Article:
Whether it will come back next season in a different format, remains to be seen.

Uh, no.

CBS announced its upfront schedule for next season, and Harper’s Island was nowhere to be seen.

After its July finale, it’s done.

Enjoy it while it lasts.

Once you get pushed to Saturday night, you’re done. There’s no coming back from that.

In Australia, Harper’s Island is currently running at 1:15 Monday morning, so Saturday night looks pretty good from that point of view.

The first few episodes of Harper’s Island were a bit too “Scream”-esque, but the show has evened out, particularly with the most recent episode. I’m excited to see how it ends.

@T: I don’t want to argue at length with you about this, as I do think it’s a good issue, and moreso now that you’ve refreshed my memory. To be honest, when I wrote that parenthetical I only had the Chameleon story in mind, which I still think carries enough flaws to keep it out of “gem” territory (note my wording). For one, I don’t love the way Ditko draws the FF. Also, we just one issue piror (the ONLY issue prior) travelled the “I can get rich off this!” route, and I don’t believe that this character, even with what little we have of him so far, would actively seek out new get rich quick schemes so soon after the events of Amazing Fantasy #15 or else would lend it some serious thought, though I grant that a job with a superteam is a good deal more noble than wrestling for TV – sorry Brad!

The Chameleon is not a great villain as he appears here, a pretty generic master of disguise character, a Silver Age “commie” villain who falls short of the pathos of a Dr. Octopus or a Curt Conners. Plus, I recall some silliness about the Chameleon already grasping Spidey’s powers so well that he could tap into his Spider sense, and this before the two ever met. But yeah, the John Jameson story kicks ass and even the Chameleon story has its moments (one you didn’t mention was web slingshot, whose awesomeness made the jump to the silver screen). I suppose there were better, or perhaps more agreeable, examples of unstellar Lee/Ditko Spider-Man stories later in the run, but the Chameleon was just the first thing that popped into my head.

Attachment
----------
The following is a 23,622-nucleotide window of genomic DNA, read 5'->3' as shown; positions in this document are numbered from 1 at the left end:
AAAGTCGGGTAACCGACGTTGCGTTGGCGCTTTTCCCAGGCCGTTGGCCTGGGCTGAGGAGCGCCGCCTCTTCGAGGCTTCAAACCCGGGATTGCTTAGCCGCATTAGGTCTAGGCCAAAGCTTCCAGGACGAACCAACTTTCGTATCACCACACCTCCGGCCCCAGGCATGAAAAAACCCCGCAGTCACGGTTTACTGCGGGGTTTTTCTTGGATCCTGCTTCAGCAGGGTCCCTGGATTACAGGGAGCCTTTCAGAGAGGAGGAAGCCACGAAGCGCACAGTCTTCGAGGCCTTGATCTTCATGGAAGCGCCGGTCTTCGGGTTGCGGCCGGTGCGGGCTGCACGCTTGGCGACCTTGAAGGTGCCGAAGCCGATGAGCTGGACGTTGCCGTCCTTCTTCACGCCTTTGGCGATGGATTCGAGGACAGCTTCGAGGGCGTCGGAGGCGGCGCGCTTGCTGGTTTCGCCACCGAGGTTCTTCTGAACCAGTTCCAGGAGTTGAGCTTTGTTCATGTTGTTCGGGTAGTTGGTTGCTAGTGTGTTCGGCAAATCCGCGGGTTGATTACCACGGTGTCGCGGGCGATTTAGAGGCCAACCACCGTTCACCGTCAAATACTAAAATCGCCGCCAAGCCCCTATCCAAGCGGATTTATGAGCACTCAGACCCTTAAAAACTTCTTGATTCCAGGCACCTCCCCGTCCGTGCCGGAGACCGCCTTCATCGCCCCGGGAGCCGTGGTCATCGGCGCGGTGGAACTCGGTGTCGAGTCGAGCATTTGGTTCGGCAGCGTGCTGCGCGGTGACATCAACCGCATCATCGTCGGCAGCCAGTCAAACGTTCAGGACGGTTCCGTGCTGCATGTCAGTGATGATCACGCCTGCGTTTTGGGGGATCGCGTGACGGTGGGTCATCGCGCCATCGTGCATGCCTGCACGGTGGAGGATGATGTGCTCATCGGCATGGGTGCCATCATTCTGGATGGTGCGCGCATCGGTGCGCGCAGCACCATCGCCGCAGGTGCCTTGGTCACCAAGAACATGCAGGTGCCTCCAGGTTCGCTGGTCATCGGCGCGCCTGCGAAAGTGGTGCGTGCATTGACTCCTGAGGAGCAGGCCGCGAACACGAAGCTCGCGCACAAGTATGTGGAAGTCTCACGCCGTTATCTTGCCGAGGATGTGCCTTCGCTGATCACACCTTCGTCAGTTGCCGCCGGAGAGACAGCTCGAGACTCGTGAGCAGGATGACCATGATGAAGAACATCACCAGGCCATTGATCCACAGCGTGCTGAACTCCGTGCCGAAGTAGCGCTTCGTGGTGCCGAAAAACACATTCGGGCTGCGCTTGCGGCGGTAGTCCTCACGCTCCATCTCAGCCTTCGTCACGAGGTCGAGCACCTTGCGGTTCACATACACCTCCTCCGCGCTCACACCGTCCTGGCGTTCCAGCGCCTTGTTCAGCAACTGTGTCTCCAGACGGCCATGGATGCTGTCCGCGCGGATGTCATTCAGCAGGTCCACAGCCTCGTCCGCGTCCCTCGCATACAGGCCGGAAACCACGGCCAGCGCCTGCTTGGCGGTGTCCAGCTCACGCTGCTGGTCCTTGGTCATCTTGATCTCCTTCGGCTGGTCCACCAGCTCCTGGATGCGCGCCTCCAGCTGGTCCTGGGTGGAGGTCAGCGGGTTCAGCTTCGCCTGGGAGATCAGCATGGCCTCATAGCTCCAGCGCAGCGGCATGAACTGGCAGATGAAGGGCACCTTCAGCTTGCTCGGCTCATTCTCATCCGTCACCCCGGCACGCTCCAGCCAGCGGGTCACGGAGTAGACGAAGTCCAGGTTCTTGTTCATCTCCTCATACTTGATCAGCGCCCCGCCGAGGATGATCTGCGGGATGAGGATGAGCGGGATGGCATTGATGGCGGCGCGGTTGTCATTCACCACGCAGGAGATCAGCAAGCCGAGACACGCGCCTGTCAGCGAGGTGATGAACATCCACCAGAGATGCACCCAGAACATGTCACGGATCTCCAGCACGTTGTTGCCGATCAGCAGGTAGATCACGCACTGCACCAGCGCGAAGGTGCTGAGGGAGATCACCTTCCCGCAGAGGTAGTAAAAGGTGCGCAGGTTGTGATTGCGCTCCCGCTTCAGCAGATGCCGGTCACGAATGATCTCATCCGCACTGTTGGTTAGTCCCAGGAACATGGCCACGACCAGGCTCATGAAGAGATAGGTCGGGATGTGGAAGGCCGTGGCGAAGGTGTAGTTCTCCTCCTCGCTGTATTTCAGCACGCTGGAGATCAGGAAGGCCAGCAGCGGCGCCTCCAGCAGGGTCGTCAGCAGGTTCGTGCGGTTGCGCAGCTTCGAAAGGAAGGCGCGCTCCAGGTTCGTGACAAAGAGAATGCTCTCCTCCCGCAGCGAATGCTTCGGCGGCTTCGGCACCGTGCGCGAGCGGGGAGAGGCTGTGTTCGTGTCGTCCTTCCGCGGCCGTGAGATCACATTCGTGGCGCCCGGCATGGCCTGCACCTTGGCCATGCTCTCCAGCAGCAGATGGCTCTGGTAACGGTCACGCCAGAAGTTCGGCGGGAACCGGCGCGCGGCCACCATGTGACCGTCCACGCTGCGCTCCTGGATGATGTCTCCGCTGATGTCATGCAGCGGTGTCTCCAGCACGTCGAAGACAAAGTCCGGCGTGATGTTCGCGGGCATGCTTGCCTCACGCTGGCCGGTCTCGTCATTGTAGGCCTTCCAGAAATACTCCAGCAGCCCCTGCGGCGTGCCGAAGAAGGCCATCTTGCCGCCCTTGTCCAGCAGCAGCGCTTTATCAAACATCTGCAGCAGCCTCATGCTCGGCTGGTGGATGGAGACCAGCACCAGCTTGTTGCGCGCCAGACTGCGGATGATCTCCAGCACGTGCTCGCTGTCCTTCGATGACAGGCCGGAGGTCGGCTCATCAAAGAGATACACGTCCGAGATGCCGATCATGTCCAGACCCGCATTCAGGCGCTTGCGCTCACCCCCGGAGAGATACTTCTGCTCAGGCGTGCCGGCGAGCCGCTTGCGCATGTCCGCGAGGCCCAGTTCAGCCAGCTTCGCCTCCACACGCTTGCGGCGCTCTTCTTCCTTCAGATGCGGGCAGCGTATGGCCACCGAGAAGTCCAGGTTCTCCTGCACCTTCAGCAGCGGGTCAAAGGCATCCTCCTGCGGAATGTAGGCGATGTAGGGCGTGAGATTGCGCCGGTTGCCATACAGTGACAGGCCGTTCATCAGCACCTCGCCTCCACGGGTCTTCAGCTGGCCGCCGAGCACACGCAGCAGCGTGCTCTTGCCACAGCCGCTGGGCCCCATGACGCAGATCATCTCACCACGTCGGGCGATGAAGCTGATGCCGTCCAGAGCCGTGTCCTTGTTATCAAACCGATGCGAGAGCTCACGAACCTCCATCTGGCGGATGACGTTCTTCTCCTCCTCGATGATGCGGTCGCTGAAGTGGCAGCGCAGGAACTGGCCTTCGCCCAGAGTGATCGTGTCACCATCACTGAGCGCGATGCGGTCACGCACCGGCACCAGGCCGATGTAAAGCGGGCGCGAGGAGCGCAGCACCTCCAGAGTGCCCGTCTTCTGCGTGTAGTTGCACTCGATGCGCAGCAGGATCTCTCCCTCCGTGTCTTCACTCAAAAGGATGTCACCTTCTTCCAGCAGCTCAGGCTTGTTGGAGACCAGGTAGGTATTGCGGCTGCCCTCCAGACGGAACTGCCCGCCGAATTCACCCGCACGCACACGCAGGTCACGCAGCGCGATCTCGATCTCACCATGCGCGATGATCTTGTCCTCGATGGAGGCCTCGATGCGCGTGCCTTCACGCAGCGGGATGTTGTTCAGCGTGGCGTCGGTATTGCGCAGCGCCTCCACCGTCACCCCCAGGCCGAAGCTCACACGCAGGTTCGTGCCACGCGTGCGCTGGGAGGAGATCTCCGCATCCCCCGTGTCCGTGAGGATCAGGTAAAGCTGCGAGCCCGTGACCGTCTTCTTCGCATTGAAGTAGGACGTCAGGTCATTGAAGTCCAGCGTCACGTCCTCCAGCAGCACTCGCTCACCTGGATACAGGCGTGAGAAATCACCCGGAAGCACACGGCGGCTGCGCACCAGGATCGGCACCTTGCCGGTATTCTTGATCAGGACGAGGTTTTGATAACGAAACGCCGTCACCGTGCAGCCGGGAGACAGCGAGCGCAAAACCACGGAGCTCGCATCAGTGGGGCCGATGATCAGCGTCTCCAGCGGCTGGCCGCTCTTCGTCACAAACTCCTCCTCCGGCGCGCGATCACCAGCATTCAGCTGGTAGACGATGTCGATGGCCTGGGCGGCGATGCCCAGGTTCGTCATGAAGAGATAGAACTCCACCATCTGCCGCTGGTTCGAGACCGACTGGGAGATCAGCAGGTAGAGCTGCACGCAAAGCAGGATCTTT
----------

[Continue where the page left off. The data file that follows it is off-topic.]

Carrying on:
Oh and, while I don’t really consider this a major flaw, it’s pretty funny to note that the FF/Chameleon story features the amazing adventures of “Peter Palmer.”

Cass, wasn’t arguing in anger or attacking you or anything, not sure if my tone came off correctly.

Not at all, T. I just wanted to clarify why I used ASM #1 as an example. On the whole, I think you and I hold very similar opinions on Lee/Ditko Spider-Man (i.e. omgbestcomixevar), so I think it’s perfectly fair for you to take me to task on my initially unsupported criticism.

Yes, I love Harpers Island and Yes the murder mystery will be back with Happy Town starring Amy Acker from Angel and Dollhouse.

Annoyed Grunt

May 28, 2009 at 3:58 pm

It’s been a little while but I remember ASM #2 being the weakest of the Lee/Ditko run. The Vulture story was fine but not particularly memorable however the alien plot was rather insipid. So of course, that gets this guy’s highest rating of the first 3 issues.

Ok Cass, fine, I was just rereading my comment and worried maybe my enthusiasm might accidentally have conveyed the wrong tone. And Annoyed Grunt, I agree, ASM #2 was one of the weaker ones in the first 10 issues, one more reason this guy’s ratings on Spidey don’t seem to trustworthy.